Law360 (September 24, 2020, 3:13 PM EDT) -- In this installment of Coronavirus Q&A, the chair of Paul Hastings' global private equity practice discusses the ongoing effects of the pandemic on the market for mergers and acquisitions and PE investments, and explains how his workload didn't let up despite the disruption caused by COVID-19.
Brian F. Richards
This interview has been edited for length and clarity.
From your perspective, how has the coronavirus pandemic impacted the state of the M&A and PE industries at large?
It both has and hasn't affected those industries. Obviously, deal flow slowed almost to a stop right after everything hit. Then, for certain industries and types of deals like add-ons, activity continued, and over the last couple of months, and particularly over the last two weeks, we've seen a significant pickup in deal activity. At Paul Hastings, we are currently working on more active transactions than we were at this time a year ago.
The actual execution of deals hasn't really been impacted, because we're able to do our jobs from wherever we are with technology. We can communicate with clients, counterparties and investment bankers, and we can do due diligence on the buy side and provide diligence on the sell side.
Everybody in the dealmaking world has been able to do what we did before on a pretty seamless basis. The only really important difference is that we don't have the same ability to spend time with management teams. You like to spend time with management before an acquisition so you can have real conversations, ask questions and get to know each other. That's really important for both sides, especially in private equity, where management wants to be comfortable with the private equity buyer and the private equity buyer wants to be comfortable with management.
Normally, you have social interactions, like dinner the night before a management presentation, that can be as important as the actual presentation itself. On Zoom, it's just impossible to replicate the spontaneity and rapport that you can establish in an in-person meeting.
It sounds like your home setup has made the transition much easier. What is your home office like?
The firm had set me up before the pandemic. Most of my colleagues and I have multiple screens, I have a dedicated phone line, which calls to my office line get forwarded to. My office has been basically fully replicated, and my setup is every bit as effective and efficient as it was in the actual office.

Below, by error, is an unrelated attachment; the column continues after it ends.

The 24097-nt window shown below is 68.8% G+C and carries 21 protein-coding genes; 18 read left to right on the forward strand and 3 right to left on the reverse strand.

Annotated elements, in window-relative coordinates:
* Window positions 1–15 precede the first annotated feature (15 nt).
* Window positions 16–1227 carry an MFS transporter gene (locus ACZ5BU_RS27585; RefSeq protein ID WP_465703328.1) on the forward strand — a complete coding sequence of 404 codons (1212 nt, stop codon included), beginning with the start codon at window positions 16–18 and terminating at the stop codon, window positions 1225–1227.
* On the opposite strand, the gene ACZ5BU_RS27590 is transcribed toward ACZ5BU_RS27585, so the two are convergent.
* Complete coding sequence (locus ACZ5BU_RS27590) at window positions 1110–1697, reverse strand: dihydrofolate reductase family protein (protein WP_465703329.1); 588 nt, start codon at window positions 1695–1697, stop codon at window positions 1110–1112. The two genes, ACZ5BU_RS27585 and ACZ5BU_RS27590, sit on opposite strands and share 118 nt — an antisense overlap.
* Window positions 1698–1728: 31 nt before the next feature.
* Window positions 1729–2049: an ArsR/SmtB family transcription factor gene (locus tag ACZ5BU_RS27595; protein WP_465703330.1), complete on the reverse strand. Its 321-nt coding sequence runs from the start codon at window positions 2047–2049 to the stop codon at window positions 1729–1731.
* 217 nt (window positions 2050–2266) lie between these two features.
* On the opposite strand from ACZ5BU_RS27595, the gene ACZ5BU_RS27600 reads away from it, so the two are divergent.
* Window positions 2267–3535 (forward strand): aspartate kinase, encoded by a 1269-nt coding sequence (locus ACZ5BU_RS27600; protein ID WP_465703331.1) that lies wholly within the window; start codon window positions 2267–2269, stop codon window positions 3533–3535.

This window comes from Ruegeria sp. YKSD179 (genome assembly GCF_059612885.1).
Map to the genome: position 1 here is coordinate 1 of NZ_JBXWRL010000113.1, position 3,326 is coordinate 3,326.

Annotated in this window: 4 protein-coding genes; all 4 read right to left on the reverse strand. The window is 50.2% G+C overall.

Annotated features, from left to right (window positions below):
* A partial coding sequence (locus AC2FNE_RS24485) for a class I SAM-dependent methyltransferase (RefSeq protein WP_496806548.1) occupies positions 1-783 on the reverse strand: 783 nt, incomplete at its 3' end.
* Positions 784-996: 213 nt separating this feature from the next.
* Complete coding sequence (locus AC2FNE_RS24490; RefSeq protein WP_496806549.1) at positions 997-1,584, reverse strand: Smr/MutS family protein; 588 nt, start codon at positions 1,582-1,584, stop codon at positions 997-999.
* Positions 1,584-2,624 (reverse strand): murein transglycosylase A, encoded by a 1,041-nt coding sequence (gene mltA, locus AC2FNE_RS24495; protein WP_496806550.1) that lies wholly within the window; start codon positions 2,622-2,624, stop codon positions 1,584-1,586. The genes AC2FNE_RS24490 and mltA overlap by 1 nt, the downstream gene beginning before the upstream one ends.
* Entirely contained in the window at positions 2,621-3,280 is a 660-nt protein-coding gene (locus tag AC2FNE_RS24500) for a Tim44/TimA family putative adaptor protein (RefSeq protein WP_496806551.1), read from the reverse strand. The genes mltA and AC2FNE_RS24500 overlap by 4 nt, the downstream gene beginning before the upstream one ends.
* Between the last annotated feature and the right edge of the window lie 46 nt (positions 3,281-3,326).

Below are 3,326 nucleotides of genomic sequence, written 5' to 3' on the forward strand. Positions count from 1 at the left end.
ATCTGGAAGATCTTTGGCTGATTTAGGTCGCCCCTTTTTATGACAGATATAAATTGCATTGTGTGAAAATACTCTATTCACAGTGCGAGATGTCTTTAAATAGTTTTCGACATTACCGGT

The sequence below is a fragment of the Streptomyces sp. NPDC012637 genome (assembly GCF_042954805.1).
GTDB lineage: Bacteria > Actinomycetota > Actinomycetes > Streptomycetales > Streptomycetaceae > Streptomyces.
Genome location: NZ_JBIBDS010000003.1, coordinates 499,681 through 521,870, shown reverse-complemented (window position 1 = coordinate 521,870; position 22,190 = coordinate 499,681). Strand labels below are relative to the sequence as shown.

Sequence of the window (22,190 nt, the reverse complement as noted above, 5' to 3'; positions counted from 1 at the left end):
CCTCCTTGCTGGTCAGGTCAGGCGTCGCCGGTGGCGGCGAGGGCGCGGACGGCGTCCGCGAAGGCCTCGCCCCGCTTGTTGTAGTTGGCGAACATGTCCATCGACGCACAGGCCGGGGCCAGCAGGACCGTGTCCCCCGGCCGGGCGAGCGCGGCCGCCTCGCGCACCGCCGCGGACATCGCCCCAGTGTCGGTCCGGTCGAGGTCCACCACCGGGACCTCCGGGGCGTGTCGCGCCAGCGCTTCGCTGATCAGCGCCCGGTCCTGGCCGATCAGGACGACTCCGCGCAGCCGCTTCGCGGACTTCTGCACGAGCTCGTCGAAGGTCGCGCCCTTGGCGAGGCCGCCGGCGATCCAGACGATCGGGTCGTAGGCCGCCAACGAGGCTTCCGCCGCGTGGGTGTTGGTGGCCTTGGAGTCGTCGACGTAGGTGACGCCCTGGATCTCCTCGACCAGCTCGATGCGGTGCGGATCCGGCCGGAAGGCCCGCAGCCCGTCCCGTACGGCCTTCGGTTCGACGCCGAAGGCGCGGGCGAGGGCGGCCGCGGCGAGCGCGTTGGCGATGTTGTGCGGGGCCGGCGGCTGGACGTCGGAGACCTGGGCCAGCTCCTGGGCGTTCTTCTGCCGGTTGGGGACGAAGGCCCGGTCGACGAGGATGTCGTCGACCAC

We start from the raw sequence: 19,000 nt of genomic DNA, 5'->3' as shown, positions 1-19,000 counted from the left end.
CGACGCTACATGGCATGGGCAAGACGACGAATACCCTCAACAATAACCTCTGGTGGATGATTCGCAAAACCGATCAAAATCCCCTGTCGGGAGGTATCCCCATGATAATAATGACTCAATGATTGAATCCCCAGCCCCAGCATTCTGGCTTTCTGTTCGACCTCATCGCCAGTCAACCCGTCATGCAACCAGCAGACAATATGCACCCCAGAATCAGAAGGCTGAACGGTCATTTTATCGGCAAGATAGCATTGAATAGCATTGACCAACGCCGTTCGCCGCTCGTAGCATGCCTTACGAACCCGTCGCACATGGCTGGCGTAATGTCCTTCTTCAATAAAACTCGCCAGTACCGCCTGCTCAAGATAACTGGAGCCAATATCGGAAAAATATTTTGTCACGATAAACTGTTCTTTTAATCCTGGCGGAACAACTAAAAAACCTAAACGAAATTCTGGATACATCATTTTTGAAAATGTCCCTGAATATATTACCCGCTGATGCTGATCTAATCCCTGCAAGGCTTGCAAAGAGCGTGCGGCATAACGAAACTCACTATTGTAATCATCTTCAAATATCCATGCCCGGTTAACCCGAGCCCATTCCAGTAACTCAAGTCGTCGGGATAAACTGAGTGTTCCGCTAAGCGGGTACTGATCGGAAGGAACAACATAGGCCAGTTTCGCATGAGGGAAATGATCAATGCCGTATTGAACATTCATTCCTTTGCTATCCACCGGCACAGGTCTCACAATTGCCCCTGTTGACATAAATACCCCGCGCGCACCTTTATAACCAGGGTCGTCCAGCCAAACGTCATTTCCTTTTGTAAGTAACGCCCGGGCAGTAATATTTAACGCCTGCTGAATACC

Are you concerned about a potential second wave of the virus having a significant impact on deal activity?
I think that, from a deal perspective, parties are not waiting around to see if a second wave is going to happen. People understand which sectors were adversely affected by shutdowns, so for deals in certain areas there's a little more skepticism, but deals are mostly proceeding as if there's not going to be a second shutdown. It's proceeding as if there's going to be a slow, gradual reopening. Nobody expects everything to be back up and running at full speed tomorrow.
What are some of the significant issues that private equity clients are grappling with at this point in the pandemic?
Surprisingly, very few portfolio companies we work with have been completely devastated. Most were able to pretty quickly take action, manage their cost side, and live to fight another day. For some of them, that's not going to be sustainable forever, but across the private equity industry people did a good job.
At first, there was some confusion with regards to government support programs, but when it became clear the government was not going to help the private equity industry, that clarity actually helped. Companies knew they were on their own and that the government wasn't going to help, which allowed decisions to be made more quickly. We really haven't had any failures yet as a result of the pandemic, which may not be sustainable forever, but that's what we've seen so far.